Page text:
Bimini

When we went to bed on Saturday night in Key Biscayne there were 24 boats, when we awoke at 6:30 a.m. there were only 12 and when we pulled up the anchor at 7:10 we left 4 behind…the result of a great forecast for crossing the gulf stream.  The perfect weather is when the wind does not have an N in it and the obvious, calm winds and small waves.  It was truly a perfect day to cross to North Bimini.

The automatic pilot had to aim us about 30* south of our destination due to the 5.6 mi current in the gulf stream.  It was pretty amazing to think of the depth of the ocean floor below us.

20190203_115755.jpg
Raising the quarantine flag

 

One must display the quarantine flag upon arrival in Bahamian waters.  As soon as we tied down the boat the Captain, and ONLY the Captain is required to report to the Customs office and then to the Immigration office.  It took Scott 2.5 hours to complete the process as it was extremely crowded. As I waited impatiently on the boat I felt like I was grounded and couldn’t go out to play!  I couldn’t wait to go to the beaches and explore the tiny towns.  After checking in the quarantine flag is exchanged for the Bahamian flag which we display while in Bahamian waters.

20190205_161117.jpg
The Bahamian flag flying on the mast.

 

On the first day of being in the Bahamas I was already in love!  We saw 3 flying spotted eagle rays, a bull shark, as well as beautiful fish, all from our boat!  The water is tap water clear with a sand bottom so you can see all the exciting marine life.

This shark was our entertainment during dinner the first night.

img_0752.jpg
Kalik and Sands are the local brews.

We had 3 activities planned and did none of them.  Scott spend hours upon hours beating his head on the wall while dealing with communications:   ATT, Batelco (Bahamas Telephone Company), the new satellite phone and Whatsapp.  He has way more patience than I do.  My only challenge was with the marina wifi which wouldn’t reach the boat.  I was required me to sit at the tiki hut on shore and watch the 10′ bull shark search for food.  My goodness, life is exciting while using the internet.

We took a long walk on the narrow King Road through Alice Town and Bailey Town and explored by dinghy.  Sherry’s Paradise Beach Bar served up a fabulous cracked conch dish, fresh conch that has been pounded with a meat mallet or a frying pan, lightly battered and deep fat fried with a squeeze of fresh lime.   Sherry’s tostones, fried smashed plantains, were thin, salty and equally yummy.  Both were totally unhealthy but we MUST experience the local cuisine!  I ate my lunch so quickly I didn’t have time to take a photo!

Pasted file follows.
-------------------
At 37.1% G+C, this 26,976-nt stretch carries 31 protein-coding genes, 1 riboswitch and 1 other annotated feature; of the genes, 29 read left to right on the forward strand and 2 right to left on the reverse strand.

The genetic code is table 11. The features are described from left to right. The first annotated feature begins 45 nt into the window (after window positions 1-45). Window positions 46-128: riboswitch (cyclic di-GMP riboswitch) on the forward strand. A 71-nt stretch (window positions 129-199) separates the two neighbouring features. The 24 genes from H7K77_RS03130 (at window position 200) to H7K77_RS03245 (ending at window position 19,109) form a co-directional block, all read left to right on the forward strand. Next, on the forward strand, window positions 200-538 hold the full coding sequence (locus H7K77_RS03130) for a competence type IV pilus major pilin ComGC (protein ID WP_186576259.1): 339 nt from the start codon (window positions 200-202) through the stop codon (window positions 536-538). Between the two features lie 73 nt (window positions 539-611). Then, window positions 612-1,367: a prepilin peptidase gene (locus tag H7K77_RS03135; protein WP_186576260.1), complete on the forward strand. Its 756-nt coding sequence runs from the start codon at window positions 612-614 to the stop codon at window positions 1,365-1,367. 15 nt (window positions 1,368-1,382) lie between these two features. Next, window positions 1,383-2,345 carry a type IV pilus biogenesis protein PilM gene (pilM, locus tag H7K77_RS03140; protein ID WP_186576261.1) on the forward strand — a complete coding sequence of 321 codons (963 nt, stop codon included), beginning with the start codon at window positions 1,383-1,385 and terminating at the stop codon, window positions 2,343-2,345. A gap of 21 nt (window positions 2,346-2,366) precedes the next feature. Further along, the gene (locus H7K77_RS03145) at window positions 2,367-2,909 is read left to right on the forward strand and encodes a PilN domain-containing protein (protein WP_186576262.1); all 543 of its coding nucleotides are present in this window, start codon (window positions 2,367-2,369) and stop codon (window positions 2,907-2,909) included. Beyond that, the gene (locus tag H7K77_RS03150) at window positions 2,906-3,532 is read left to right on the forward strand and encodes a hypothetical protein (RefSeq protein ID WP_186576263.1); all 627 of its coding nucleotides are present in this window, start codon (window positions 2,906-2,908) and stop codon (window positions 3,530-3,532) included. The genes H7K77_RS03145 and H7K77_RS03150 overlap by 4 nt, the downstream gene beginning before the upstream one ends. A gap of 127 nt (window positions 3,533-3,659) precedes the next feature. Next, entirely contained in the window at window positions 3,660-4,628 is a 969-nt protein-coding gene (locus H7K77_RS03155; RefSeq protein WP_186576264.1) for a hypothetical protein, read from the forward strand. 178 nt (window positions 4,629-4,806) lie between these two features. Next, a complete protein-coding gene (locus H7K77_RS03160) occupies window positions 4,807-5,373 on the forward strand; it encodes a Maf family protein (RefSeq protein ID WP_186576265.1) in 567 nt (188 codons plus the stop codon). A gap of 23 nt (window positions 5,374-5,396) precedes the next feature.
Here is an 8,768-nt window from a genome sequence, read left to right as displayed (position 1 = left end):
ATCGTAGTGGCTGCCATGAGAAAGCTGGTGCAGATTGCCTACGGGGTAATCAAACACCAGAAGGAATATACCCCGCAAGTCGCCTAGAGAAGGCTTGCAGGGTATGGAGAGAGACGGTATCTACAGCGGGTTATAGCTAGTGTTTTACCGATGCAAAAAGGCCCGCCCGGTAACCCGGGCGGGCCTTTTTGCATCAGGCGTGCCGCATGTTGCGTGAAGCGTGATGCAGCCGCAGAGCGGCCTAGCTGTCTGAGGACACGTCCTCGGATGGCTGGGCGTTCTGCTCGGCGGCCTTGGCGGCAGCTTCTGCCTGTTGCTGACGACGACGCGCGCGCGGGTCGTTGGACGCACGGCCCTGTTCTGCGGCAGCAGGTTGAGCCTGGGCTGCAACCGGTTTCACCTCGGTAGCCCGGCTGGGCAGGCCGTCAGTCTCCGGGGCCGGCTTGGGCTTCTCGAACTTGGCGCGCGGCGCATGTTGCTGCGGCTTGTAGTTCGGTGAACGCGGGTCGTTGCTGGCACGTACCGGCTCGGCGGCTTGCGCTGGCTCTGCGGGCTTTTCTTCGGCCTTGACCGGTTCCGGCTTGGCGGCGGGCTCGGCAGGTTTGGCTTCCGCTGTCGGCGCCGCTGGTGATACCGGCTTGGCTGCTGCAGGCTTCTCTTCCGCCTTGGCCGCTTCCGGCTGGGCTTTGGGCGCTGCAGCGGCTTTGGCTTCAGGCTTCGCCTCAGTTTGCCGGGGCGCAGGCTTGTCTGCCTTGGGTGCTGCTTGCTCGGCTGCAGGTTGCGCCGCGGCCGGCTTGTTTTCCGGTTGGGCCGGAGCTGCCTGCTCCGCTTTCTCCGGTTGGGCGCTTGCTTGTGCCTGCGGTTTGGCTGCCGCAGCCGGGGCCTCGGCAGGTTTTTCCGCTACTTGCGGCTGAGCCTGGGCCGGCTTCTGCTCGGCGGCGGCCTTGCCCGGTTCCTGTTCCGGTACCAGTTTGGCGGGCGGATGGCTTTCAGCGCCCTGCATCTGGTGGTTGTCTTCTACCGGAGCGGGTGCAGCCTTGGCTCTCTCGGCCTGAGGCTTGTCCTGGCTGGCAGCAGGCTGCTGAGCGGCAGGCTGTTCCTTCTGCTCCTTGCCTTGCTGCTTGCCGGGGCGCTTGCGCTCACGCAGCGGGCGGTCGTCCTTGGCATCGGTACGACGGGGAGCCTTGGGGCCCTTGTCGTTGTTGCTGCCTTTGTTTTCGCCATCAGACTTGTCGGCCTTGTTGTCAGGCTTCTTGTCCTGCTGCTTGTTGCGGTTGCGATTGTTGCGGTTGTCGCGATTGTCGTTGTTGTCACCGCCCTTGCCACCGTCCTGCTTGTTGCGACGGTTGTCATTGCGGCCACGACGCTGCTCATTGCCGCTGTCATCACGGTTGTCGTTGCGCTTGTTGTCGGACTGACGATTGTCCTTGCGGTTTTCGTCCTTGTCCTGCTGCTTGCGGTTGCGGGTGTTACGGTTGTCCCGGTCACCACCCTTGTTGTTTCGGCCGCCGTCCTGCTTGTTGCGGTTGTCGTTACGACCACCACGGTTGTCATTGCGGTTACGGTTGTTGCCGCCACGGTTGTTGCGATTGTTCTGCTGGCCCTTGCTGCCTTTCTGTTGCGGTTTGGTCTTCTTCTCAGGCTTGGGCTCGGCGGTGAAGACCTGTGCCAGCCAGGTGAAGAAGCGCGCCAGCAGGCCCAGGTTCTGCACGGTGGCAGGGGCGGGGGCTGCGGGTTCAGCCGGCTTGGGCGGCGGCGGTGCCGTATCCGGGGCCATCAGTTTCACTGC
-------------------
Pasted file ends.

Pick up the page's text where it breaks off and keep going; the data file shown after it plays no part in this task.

Bimini is only 50 mi from Florida but a world away in terms of  living conditions.  The houses were in deplorable states, electricity goes off frequently,  and the grocery stores are a blog all unto themselves!  It was  home for a short time to Ernest Hemingway and Dr. Martin Luther King where they both spent time writing.   The island is well known for bonefishing but we visited during the slow season so the marinas were fairly empty, mostly overnighters that were heading on to the Exumas. The Bahamian people are extremely friendly, polite and go out of their way to be helpful.

Next up…Great Harbour, Berry Islands.

9 thoughts on “Bimini

Add yours

  1. Go, go, go ….have a great time exploring. The last time we were in the Berry Island the marina was full of sunken sailboats due to hurricane Andrew (approx 1992). Hope they’ve cleaned it up by now!

    Liked by 1 person

  2. Well congratulations you guys finally got the Bahamas. Thanks for the update we enjoy your posts. Thank you very much. Your writing is very elegant. The description that you do make it almost like being there and watching your adventure. Again thanks a lot from Joyce and I

    Liked by 1 person

  3. Carol and I are are excited for your Bahamas cruise. So glad you had a great crossing. We look forward to reading more about your trip and seeing the pictures.

    I noticed the Bahamian flag is the ensign. Is this the preferred flag for boats to use? I am giving Bahamas Bound classes at IYC and this is something I could mention.

    Like

Leave a Reply

Fill in your details below or click an icon to log in:

WordPress.com Logo

You are commenting using your WordPress.com account. Log Out /  Change )

Google photo

You are commenting using your Google account. Log Out /  Change )

Twitter picture

You are commenting using your Twitter account. Log Out /  Change )

Facebook photo

You are commenting using your Facebook account. Log Out /  Change )

Connecting to %s

Create a website or blog at WordPress.com

Up ↑

%d bloggers like this: